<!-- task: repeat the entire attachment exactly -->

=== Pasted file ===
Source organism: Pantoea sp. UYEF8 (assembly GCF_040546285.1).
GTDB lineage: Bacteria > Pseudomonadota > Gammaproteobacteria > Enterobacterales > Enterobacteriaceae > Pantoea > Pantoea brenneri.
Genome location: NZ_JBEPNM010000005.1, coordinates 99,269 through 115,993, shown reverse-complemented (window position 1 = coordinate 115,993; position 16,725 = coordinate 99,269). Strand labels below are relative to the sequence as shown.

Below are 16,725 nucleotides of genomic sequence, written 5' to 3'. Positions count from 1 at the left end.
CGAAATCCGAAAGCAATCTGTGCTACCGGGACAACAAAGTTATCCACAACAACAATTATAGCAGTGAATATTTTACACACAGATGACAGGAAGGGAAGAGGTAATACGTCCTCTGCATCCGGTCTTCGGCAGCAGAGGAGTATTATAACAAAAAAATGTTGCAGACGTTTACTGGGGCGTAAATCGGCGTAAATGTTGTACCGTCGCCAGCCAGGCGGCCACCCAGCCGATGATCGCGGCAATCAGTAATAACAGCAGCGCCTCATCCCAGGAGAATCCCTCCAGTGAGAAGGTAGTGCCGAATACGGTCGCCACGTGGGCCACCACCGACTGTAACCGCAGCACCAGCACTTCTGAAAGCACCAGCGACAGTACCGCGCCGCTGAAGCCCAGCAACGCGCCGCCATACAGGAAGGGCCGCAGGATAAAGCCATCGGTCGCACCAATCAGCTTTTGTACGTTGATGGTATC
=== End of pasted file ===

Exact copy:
Source organism: Pantoea sp. UYEF8 (assembly GCF_040546285.1).
GTDB lineage: Bacteria > Pseudomonadota > Gammaproteobacteria > Enterobacterales > Enterobacteriaceae > Pantoea > Pantoea brenneri.
Genome location: NZ_JBEPNM010000005.1, coordinates 99,269 through 115,993, shown reverse-complemented (window position 1 = coordinate 115,993; position 16,725 = coordinate 99,269). Strand labels below are relative to the sequence as shown.

Below are 16,725 nucleotides of genomic sequence, written 5' to 3'. Positions count from 1 at the left end.
CGAAATCCGAAAGCAATCTGTGCTACCGGGACAACAAAGTTATCCACAACAACAATTATAGCAGTGAATATTTTACACACAGATGACAGGAAGGGAAGAGGTAATACGTCCTCTGCATCCGGTCTTCGGCAGCAGAGGAGTATTATAACAAAAAAATGTTGCAGACGTTTACTGGGGCGTAAATCGGCGTAAATGTTGTACCGTCGCCAGCCAGGCGGCCACCCAGCCGATGATCGCGGCAATCAGTAATAACAGCAGCGCCTCATCCCAGGAGAATCCCTCCAGTGAGAAGGTAGTGCCGAATACGGTCGCCACGTGGGCCACCACCGACTGTAACCGCAGCACCAGCACTTCTGAAAGCACCAGCGACAGTACCGCGCCGCTGAAGCCCAGCAACGCGCCGCCATACAGGAAGGGCCGCAGGATAAAGCCATCGGTCGCACCAATCAGCTTTTGTACGTTGATGGTATC